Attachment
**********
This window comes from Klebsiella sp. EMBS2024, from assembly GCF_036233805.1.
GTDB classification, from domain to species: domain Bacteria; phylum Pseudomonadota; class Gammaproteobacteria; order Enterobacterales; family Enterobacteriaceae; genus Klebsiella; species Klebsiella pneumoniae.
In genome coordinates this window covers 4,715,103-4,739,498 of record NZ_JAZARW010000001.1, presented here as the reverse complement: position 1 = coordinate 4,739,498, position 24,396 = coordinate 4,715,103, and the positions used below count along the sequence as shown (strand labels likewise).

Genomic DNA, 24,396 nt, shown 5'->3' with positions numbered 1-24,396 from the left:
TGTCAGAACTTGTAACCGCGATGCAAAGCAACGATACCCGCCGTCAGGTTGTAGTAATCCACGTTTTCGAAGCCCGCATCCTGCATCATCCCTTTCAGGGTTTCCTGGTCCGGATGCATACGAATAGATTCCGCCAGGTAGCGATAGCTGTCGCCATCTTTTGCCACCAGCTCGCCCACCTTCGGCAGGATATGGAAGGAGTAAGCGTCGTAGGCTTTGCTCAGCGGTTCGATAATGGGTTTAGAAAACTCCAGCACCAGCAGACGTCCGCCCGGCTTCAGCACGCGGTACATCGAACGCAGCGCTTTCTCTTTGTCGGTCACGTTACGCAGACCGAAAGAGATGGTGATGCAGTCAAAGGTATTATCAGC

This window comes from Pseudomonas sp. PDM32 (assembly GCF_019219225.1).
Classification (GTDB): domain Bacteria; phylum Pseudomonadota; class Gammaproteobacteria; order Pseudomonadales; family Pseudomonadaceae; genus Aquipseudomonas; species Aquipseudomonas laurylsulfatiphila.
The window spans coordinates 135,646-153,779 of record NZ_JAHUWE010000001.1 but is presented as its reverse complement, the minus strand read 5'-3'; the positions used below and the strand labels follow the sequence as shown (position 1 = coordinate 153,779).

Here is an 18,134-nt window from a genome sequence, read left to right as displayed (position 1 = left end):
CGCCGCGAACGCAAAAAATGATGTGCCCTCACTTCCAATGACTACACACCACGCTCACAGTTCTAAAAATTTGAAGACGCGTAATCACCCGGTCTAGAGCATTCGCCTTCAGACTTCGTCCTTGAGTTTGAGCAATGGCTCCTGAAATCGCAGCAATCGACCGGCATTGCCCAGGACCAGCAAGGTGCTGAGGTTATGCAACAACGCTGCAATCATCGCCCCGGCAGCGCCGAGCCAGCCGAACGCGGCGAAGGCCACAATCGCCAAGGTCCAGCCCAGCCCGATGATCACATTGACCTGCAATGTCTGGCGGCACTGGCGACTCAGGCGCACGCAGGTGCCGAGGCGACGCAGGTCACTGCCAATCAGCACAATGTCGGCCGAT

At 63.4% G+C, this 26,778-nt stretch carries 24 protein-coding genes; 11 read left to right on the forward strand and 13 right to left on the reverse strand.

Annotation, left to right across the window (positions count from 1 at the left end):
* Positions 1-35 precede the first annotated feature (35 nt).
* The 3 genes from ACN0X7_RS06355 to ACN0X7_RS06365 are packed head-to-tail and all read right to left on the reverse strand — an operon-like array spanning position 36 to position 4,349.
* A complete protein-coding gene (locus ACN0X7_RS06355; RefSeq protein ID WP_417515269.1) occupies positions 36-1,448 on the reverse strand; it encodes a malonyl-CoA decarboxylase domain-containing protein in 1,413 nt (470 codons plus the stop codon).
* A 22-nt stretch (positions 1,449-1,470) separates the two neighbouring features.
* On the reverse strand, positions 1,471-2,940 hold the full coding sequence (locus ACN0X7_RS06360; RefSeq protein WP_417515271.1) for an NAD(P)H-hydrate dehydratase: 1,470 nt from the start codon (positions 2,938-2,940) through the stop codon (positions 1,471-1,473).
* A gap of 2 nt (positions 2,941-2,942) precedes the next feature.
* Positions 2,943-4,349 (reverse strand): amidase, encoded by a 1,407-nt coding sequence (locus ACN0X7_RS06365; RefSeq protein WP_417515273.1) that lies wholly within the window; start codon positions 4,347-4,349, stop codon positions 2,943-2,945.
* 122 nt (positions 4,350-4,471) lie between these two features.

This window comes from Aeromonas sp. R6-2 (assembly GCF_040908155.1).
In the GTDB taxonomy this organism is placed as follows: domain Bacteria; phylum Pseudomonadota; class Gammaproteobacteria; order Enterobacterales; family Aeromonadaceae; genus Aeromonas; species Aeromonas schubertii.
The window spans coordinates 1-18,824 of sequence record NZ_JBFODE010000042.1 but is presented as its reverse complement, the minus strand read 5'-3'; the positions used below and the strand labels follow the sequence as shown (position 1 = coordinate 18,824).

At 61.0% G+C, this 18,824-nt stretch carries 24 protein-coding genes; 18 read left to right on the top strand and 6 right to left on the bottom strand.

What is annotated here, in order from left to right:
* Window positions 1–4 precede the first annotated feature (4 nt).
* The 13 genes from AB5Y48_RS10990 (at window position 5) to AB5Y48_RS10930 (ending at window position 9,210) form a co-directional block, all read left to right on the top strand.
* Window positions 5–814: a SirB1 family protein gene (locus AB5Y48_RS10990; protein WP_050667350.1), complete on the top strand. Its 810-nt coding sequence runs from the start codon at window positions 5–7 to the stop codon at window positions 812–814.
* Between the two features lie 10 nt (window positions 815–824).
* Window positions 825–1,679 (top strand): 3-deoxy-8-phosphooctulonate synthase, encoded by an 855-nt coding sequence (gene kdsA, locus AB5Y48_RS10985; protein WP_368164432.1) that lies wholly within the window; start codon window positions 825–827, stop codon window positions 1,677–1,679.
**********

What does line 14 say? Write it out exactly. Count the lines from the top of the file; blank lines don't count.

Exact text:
* The 3 genes from ACN0X7_RS06355 to ACN0X7_RS06365 are packed head-to-tail and all read right to left on the reverse strand — an operon-like array spanning position 36 to position 4,349.